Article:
Ponzi scheme mastermind Bernie Madoff dies in prison aged 82

Luke O'Reilly
·3 min read
<p>Bernard Madoff exits Manhattan federal court, Tuesday, March 10, 2009</p> (AP)

Bernard Madoff exits Manhattan federal court, Tuesday, March 10, 2009

(AP)

Bernie Madoff, the financier orchestrated the biggest Ponzi schee in history, has died in prison, aged 82.

Madoff died at the Federal Medical Centre in Butner, North Carolina, from natural causes, Associated Press reported.

Last year, Madoff's lawyers filed court papers to try to get the 82-year-old released from prison in the Covid-19 pandemic, saying he had suffered from end-stage renal disease and other chronic medical conditions. The request was denied.

Madoff admitted swindling thousands of clients out of billions of dollars in investments over decades.

Madoff pleaded guilty to orchestrating the largest Ponzi scheme inAP
Madoff pleaded guilty to orchestrating the largest Ponzi scheme inAP

A court-appointed trustee has recovered more than £9.4 billion of an estimated £12.69 billion that investors put into Madoff's business. At the time of Madoff's arrest, fake account statements were telling clients they had holdings worth £43.5 billion.

For decades, Madoff enjoyed an image as a self-made financial guru whose Midas touch defied market fluctuations. A former chairman of the Nasdaq stock market, he attracted a devoted legion of investment clients — from Florida retirees to celebrities such as famed film director Steven Spielberg, actor Kevin Bacon and Hall of Fame pitcher Sandy Koufax.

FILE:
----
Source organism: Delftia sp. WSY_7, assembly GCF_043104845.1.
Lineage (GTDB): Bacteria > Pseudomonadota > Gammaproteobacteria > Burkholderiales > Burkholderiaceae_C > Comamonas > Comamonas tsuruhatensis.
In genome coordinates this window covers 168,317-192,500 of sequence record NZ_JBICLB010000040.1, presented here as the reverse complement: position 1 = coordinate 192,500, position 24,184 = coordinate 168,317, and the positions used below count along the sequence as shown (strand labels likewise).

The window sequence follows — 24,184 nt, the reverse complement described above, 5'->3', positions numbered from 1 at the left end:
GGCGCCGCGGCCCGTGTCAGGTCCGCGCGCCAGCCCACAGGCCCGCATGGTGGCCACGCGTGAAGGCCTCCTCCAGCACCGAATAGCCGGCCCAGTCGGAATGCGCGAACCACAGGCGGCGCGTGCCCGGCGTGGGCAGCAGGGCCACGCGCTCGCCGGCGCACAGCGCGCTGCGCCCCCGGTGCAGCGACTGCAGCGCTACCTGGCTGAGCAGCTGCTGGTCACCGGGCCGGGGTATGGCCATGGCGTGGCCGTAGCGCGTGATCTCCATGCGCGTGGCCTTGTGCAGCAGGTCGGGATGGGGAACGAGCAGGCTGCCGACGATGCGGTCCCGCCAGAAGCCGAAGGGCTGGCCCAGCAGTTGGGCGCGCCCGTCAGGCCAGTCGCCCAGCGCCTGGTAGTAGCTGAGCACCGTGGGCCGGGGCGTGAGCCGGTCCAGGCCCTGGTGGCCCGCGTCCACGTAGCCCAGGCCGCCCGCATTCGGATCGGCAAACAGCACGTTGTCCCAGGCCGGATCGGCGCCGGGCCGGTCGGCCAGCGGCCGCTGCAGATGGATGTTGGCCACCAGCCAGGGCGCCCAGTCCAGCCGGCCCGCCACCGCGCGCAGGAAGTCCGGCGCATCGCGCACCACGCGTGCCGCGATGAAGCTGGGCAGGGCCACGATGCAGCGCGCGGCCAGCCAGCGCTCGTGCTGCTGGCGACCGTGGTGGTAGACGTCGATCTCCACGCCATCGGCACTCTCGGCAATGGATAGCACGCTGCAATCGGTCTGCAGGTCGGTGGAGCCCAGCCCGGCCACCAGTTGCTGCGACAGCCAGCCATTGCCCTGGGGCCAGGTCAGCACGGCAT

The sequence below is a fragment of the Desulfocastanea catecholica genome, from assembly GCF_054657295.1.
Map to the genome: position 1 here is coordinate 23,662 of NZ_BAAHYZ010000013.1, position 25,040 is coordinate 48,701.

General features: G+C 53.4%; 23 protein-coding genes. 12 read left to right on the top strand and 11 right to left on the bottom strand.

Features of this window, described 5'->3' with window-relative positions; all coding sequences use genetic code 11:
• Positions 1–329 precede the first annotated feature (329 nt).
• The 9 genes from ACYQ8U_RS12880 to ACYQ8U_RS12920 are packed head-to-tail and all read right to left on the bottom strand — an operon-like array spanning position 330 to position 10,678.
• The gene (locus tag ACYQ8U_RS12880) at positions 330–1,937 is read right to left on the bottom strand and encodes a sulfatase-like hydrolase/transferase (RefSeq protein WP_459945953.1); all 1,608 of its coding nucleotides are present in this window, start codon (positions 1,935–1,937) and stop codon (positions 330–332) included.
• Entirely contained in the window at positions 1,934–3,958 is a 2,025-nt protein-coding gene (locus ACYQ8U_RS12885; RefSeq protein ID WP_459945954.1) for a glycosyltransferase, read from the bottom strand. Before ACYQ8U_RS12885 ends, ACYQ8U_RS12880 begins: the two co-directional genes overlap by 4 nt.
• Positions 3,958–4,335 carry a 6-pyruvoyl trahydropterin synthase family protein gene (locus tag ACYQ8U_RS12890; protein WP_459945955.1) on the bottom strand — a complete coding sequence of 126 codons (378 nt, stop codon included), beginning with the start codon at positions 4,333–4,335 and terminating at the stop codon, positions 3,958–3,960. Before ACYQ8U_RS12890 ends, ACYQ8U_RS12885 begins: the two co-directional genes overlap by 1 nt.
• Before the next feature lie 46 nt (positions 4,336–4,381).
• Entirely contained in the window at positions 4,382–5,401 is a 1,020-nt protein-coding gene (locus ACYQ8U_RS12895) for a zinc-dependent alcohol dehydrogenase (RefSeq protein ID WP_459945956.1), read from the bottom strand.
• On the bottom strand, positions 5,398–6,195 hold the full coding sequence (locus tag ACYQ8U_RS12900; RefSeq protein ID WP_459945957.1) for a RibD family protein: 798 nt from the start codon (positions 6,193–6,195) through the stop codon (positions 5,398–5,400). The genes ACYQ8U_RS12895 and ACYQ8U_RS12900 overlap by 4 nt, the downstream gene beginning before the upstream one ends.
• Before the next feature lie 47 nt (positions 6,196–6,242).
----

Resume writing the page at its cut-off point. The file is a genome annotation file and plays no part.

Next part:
But his investment advisory business was exposed in 2008 as a multibillion-pound Ponzi scheme that wiped out people's fortunes and ruined charities and foundations. He became so hated he had to wear a bulletproof vest to court.

Madoff pleaded guilty in March 2009 to securities fraud and other charges, saying he was "deeply sorry and ashamed."

At the time of Madoff’s arrest, fake account statements were telling clients they had holdings worth £43.5 billionAP
At the time of Madoff’s arrest, fake account statements were telling clients they had holdings worth £43.5 billionAP

After several months living under house arrest at his £5 million Manhattan penthouse apartment, he was led off to jail in handcuffs to scattered applause from angry investors in the courtroom.

"He stole from the rich. He stole from the poor. He stole from the in between. He had no values," former investor Tom Fitzmaurice told the judge at the sentencing. "He cheated his victims out of their money so he and his wife ... could live a life of luxury beyond belief."

U.S. District Judge Denny Chin showed no mercy, sentencing Madoff to the maximum 150 years in prison.

"Here, the message must be sent that Mr. Madoff's crimes were extraordinarily evil and that this kind of irresponsible manipulation of the system is not merely a bloodless financial crime that takes place just on paper, but it is instead ... one that takes a staggering human toll," Chin said.

The Madoffs also took a severe financial hit: A judge issued a £124 billion forfeiture order in June 2009 stripping Madoff of all his personal property, including real estate, investments, and £58 million in assets his wife, Ruth, had claimed were hers. The order left her with £1.8 million.

The scandal also exacted a personal toll on the family: One of his sons, Mark, killed himself on the second anniversary of his father's arrest in 2010. And Madoff's brother, Peter, who helped run the business, was sentenced to 10 years in prison in 2012, despite claims he was in the dark about his brother's misdeeds.

Madoff's other son, Andrew, died from cancer at age 48. Ruth is still living.

Madoff was sent to do what amounted to a life sentence at Butner Federal Correctional Complex, about 45 miles northwest of Raleigh, N.C. A federal prison website listed his probable release date as Nov. 11, 2139.

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